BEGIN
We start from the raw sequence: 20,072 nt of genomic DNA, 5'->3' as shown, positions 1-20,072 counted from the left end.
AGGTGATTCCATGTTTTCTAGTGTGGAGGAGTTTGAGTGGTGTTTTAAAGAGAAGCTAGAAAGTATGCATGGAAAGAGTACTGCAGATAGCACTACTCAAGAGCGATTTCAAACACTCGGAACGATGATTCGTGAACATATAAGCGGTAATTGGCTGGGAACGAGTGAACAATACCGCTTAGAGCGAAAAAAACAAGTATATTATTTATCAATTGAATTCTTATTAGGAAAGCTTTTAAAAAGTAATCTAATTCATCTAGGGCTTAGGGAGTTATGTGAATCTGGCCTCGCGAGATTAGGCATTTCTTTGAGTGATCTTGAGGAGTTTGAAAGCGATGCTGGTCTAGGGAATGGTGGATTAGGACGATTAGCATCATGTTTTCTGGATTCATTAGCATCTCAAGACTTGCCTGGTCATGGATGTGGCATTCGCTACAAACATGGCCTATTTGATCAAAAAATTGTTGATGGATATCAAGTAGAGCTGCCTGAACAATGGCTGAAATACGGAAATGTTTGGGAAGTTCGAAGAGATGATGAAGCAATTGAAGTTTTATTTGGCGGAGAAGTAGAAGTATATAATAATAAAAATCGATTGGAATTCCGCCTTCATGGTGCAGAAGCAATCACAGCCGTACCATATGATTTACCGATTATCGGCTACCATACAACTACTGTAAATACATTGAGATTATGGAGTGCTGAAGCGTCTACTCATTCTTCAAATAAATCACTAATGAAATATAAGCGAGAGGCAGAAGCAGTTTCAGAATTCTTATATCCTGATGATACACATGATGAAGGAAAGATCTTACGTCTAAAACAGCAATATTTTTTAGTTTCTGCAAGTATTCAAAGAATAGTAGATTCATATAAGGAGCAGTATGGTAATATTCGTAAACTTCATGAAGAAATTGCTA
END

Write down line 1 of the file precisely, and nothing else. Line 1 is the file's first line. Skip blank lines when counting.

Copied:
We start from the raw sequence: 20,072 nt of genomic DNA, 5'->3' as shown, positions 1-20,072 counted from the left end.